Exhibition dates: 21 October – 13 December 2016
Discover the colourful tales from ‘No’, one of Japan’s oldest forms theatrical forms, this autumn. Last month, the Rijksmuseum unveiled seven magnificent No theatre kimonos that exemplify the changes in No through the centuries.
No theatre originated in the fourteenth century and is a stylised Japanese dramatic form in which song, music and dance come together. The highlight of the presentation is a magnificent eighteenth-century kimono with embroidered moonflower tendrils on saffron-coloured woven silk damask.
The seven kimonos from the Okura Collection provide a representative overview of No theatre costumes. They give an impression of the colourful atmosphere that must have existed during No performances in the past. The leading man who slowly made his entrance, looming up in the half-darkness of the bridge to the main stage, with an abundance of fabrics decorated with gold, silver and contrasting colours glittering in the subdued light.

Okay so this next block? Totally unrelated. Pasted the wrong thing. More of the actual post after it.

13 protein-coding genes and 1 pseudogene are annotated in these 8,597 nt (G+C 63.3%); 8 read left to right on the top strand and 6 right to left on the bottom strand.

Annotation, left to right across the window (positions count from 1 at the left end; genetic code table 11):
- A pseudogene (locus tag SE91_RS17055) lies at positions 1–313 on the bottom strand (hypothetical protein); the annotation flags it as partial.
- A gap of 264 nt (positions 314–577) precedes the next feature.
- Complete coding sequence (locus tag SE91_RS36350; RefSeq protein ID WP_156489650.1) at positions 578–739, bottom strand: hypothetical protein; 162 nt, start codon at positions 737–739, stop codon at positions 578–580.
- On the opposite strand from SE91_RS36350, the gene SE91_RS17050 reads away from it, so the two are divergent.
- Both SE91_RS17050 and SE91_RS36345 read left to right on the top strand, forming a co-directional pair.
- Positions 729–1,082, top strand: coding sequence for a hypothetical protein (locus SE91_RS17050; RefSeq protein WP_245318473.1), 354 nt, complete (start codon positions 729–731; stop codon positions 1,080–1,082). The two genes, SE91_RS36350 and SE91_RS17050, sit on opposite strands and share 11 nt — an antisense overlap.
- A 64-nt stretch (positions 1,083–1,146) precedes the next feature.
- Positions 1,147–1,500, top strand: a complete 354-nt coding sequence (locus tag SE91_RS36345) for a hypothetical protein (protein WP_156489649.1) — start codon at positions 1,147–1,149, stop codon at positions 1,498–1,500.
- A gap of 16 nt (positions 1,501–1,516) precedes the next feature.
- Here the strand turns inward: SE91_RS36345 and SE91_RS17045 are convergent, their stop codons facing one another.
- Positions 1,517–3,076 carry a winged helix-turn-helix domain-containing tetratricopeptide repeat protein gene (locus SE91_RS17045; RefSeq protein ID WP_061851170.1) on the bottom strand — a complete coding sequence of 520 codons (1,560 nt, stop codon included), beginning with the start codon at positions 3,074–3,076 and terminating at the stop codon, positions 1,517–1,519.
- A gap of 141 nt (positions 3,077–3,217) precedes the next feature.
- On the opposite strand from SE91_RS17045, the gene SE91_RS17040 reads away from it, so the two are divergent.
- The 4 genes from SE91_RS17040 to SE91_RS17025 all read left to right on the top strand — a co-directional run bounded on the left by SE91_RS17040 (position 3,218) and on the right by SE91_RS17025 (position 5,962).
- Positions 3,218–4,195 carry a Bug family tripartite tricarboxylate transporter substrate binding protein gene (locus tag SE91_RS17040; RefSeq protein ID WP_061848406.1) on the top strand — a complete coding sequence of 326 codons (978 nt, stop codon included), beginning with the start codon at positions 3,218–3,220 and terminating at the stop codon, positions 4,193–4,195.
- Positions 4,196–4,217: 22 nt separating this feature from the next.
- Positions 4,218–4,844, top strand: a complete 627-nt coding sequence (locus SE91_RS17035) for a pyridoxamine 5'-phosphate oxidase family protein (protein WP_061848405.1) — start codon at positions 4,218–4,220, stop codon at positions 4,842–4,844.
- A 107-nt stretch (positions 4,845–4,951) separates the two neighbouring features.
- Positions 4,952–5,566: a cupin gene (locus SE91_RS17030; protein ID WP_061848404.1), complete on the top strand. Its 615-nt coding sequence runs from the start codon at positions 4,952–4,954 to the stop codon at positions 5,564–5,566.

That atmosphere was also created by the masks that the actors wore during their performance. The masks conveyed the personality of their character. A number of these masks are also on display, as well as prints that show how the colourful kimonos were worn, often layered over each other.
For more information, visit the website of the Rijksmuseum, Netherlands.